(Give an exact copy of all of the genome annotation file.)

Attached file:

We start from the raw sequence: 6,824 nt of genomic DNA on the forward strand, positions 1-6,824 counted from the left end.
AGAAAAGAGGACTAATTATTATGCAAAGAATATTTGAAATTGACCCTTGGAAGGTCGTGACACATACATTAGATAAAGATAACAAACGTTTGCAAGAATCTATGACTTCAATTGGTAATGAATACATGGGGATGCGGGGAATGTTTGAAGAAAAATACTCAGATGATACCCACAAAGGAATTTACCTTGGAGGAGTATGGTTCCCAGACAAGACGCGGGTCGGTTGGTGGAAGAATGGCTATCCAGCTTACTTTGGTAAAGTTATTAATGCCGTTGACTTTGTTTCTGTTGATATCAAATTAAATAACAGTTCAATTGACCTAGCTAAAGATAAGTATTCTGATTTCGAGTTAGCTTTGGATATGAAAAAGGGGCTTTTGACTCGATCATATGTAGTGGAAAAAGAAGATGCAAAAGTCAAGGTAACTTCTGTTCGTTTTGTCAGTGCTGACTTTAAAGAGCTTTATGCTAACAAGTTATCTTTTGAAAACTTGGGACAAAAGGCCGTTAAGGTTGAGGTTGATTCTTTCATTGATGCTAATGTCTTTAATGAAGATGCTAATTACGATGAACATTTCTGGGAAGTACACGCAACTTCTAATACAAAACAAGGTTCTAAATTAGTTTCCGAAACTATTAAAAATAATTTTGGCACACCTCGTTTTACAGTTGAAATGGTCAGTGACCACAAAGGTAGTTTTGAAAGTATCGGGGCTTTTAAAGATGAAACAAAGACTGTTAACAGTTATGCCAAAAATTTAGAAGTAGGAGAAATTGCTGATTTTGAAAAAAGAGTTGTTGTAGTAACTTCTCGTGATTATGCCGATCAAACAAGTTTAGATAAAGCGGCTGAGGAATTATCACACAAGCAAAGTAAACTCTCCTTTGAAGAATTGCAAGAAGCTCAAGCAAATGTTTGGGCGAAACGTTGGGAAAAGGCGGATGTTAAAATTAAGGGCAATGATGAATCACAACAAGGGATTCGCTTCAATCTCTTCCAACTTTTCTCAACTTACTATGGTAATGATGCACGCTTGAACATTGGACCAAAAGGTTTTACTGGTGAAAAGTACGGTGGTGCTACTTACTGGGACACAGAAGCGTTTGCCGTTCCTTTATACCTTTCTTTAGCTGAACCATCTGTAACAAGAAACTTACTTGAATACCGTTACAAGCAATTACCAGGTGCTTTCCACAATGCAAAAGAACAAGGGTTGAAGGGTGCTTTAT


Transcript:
We start from the raw sequence: 6,824 nt of genomic DNA on the forward strand, positions 1-6,824 counted from the left end.
AGAAAAGAGGACTAATTATTATGCAAAGAATATTTGAAATTGACCCTTGGAAGGTCGTGACACATACATTAGATAAAGATAACAAACGTTTGCAAGAATCTATGACTTCAATTGGTAATGAATACATGGGGATGCGGGGAATGTTTGAAGAAAAATACTCAGATGATACCCACAAAGGAATTTACCTTGGAGGAGTATGGTTCCCAGACAAGACGCGGGTCGGTTGGTGGAAGAATGGCTATCCAGCTTACTTTGGTAAAGTTATTAATGCCGTTGACTTTGTTTCTGTTGATATCAAATTAAATAACAGTTCAATTGACCTAGCTAAAGATAAGTATTCTGATTTCGAGTTAGCTTTGGATATGAAAAAGGGGCTTTTGACTCGATCATATGTAGTGGAAAAAGAAGATGCAAAAGTCAAGGTAACTTCTGTTCGTTTTGTCAGTGCTGACTTTAAAGAGCTTTATGCTAACAAGTTATCTTTTGAAAACTTGGGACAAAAGGCCGTTAAGGTTGAGGTTGATTCTTTCATTGATGCTAATGTCTTTAATGAAGATGCTAATTACGATGAACATTTCTGGGAAGTACACGCAACTTCTAATACAAAACAAGGTTCTAAATTAGTTTCCGAAACTATTAAAAATAATTTTGGCACACCTCGTTTTACAGTTGAAATGGTCAGTGACCACAAAGGTAGTTTTGAAAGTATCGGGGCTTTTAAAGATGAAACAAAGACTGTTAACAGTTATGCCAAAAATTTAGAAGTAGGAGAAATTGCTGATTTTGAAAAAAGAGTTGTTGTAGTAACTTCTCGTGATTATGCCGATCAAACAAGTTTAGATAAAGCGGCTGAGGAATTATCACACAAGCAAAGTAAACTCTCCTTTGAAGAATTGCAAGAAGCTCAAGCAAATGTTTGGGCGAAACGTTGGGAAAAGGCGGATGTTAAAATTAAGGGCAATGATGAATCACAACAAGGGATTCGCTTCAATCTCTTCCAACTTTTCTCAACTTACTATGGTAATGATGCACGCTTGAACATTGGACCAAAAGGTTTTACTGGTGAAAAGTACGGTGGTGCTACTTACTGGGACACAGAAGCGTTTGCCGTTCCTTTATACCTTTCTTTAGCTGAACCATCTGTAACAAGAAACTTACTTGAATACCGTTACAAGCAATTACCAGGTGCTTTCCACAATGCAAAAGAACAAGGGTTGAAGGGTGCTTTAT